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Almaty (Алматы)

Welcome to what is often called the birthplace of the apple!

The name "Almaty" derives from the Kazakh word for "apple" (алма), and thus is often translated as a city "rich with apples". The older Soviet-era Russian version of its name, Alma-Ata literally means "Grandfather of apples". In the surrounding region, there is a great genetic diversity among the wild apples and there are numerous scientific institutes from around the world located in Almaty to study the science of the apple.

Some Kazakhs claim that Almaty could be the site of the garden of Eden.

(Map from

Formerly named Alma-Ata (Алма-Ата), Almaty is the largest city in Kazakhstan and was the historic capital of the Republic until the government moved the capital to the new city of Astana in recent years.

The population of the city is over 1.3 million people with the approximate population breakdown of Kazaks 51%, Russians 37%, and other nationalities 12%. Kazakhstan is majority Muslim but very moderate and there is a large Orthodox Christian population in the country.

The city is served by the Almaty International Airport, (ALA).

(foto: Aziz Akhmedov)

(foto: Fanil Lis)

(foto: Fanil Lis)

Many residents own cars as well and motorcycles are very popular with younger generations.

(foto: Ilya Varlamov)

Although it has lost the status of capital, Almaty remains the largest financial, economic and cultural center of Central Asia. It accommodates numerous business centers, theaters, museums, art galleries, exhibition halls and countless modern entertainment complexes (ultra modern movie theaters, casinos, nightclubs, parks, restaurants, and cafes.

There is a Metro in Almaty and a new line is currently under construction.

(City of Almaty Metro map.)

Residents point to their modern transportation system with its abundant buses, trams and trolleys.  We'll take a quick ride on a bus:

First we have to pay the fare and this machine takes small yellow bus tokens which are sold at most bus stations and sometimes by cashiers on the bus. The price is 80 Tenge (KZT), about .58 cents in USD.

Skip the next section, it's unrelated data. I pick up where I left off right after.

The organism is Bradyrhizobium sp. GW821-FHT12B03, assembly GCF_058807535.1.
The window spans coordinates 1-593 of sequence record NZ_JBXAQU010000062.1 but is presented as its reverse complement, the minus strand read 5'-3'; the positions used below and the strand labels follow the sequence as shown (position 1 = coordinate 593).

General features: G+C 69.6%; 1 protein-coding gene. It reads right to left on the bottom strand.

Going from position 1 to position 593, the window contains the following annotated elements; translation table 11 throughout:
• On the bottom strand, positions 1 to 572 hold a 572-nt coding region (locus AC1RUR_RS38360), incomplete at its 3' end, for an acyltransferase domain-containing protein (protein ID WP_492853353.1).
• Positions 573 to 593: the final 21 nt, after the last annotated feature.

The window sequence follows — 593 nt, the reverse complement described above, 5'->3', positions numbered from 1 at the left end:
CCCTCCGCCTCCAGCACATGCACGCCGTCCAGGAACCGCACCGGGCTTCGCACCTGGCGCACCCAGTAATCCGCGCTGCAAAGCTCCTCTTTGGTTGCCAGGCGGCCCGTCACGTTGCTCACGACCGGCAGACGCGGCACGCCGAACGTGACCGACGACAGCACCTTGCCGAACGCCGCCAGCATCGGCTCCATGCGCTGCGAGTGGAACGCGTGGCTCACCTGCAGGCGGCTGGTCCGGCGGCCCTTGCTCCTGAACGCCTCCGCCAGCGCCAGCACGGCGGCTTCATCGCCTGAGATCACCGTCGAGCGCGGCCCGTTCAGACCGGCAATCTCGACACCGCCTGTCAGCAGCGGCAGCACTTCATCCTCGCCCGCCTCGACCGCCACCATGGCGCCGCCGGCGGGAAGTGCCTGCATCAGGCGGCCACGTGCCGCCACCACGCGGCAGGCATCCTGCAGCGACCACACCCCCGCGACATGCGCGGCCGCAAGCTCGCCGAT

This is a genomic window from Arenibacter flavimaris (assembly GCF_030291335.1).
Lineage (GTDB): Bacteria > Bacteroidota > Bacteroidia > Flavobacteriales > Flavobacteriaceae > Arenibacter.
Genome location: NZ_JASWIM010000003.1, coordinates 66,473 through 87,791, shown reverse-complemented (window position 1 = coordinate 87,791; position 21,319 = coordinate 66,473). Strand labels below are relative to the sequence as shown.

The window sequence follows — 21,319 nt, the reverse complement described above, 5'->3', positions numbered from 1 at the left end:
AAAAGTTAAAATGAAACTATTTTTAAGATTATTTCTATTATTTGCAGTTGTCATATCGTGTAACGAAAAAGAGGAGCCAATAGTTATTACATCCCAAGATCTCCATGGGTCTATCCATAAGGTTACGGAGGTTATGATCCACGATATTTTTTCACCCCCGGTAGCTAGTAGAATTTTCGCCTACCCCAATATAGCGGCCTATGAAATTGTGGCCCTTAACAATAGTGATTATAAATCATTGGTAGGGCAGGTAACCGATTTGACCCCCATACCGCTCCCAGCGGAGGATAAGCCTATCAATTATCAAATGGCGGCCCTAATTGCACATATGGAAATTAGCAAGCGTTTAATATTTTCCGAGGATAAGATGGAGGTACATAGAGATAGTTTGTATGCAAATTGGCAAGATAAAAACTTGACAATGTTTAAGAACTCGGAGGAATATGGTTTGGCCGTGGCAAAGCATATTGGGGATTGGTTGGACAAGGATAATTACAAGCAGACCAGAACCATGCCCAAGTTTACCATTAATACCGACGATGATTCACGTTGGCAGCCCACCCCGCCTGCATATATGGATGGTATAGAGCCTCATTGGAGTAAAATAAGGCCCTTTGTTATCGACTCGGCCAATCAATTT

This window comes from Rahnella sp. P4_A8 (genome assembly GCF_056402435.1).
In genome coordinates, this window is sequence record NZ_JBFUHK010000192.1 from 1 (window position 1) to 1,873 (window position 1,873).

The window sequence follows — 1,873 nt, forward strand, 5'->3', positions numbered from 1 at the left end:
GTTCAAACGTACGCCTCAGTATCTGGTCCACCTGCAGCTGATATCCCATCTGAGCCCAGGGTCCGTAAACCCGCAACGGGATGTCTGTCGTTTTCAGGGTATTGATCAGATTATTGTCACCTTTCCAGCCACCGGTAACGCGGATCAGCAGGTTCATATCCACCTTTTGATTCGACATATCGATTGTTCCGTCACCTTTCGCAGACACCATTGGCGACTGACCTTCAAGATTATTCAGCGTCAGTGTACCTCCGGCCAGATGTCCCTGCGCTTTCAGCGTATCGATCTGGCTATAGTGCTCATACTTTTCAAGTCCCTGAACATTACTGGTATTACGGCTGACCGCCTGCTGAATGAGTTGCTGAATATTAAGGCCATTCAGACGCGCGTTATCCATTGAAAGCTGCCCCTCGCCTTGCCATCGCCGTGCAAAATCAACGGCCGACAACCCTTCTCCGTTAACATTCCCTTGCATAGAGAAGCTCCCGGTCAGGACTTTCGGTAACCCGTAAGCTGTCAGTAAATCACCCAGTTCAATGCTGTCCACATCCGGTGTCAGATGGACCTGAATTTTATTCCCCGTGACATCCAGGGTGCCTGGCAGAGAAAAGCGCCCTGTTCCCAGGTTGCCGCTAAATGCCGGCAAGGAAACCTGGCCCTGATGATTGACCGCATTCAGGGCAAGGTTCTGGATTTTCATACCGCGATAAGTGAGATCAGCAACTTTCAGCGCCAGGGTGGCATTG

After paying the fare we'll take a seat.

Next we'll take a tram ride. Trams and trolleybuses look very much alike so an easy way to tell the difference is that trams ride on steel rails while trolleybuses have wheels and tires just like ordinary buses but like trams their electric engines are powered by overhead electric wires.

We'll pay the fare of 80 Tenge which is consistent across all forms of public transport. If you don't have a token and there is no cashier on the tram, simply purchase a token from the driver.

Then find a seat.

(All fotos above unless noted are by Ilya Varlamov)

An aerial tramway line connects downtown Almaty with a popular recreation area the top of Kök Töbe (Kazakh: Көктөбе, which means 'Green Hill'), a mountain just to the southeast. The city television tower, Alma-Ata Tower, is located on the hill, as well as a variety of amusement-park type attractions and touristy restaurants.

With only a few days in Almaty, you can see a lot. Start with the city's most famous attraction, the tram to Ak-Tyube hill and TV tower, leaving right from downtown. Grab a meal or beer and enjoy the view at one of the many restaurants and bars on top. Next, try Medeo, an Olympic-level skating rink, and the highest in the world, a 15 min. drive from the city. From there, get even higher at nearby Chimbulak ski resort, take the lift and enjoy an aerial view of the city (grab something warm though, as it takes you quite high (3,200m) and it gets very cold up there).

If you have spare day, head to the mountains to Big Almaty Lake and observatory, or Talgar gorge (trout farm, ostrich farm and nomadic burial sites where the famous Golden Man was discovered) If not in the mood for cold mountains, go in the opposite direction to Kapchagai Lake and the spectacular Ili River, with ancient Buddhist petroglyphs and a huge fort built for the movie "Nomad".

Here is an excellent link to Almaty hotels.

There are housing shortages in the major cities like Almaty and Astana and so there are lotteries each month designed to award housing as construction projects are completed.

In 2008, social rights activist Vladimir Tretyakov (not to be confused with the honourable Vladimir Tretyakov, Rector of Ural State University) was in Almaty for the 2008 grants of public housing to applicants.

There were far more applicants than apartments available and the crowd gathered in the wee hours of the morning waiting for the Public Housing offices to be opened. The crowd continued to grow larger as morning came.

Some young men began to climb on the hot water pipes which run into the building, attempting to enter through windows.

Others tried to climb tree limbs and then jump into the office windows.

Of course the police came and stablized the situation.

A Kazakh Girl (maybe not typical appearance)

Building the Almaty of the future:

Tall communications (TV-radio) tower/spire to right of photo:

(Almaty centre, foto: Moscow Times)

(foto: Dmitry Dvoretsky)

(foto: Roman Dimitrov)


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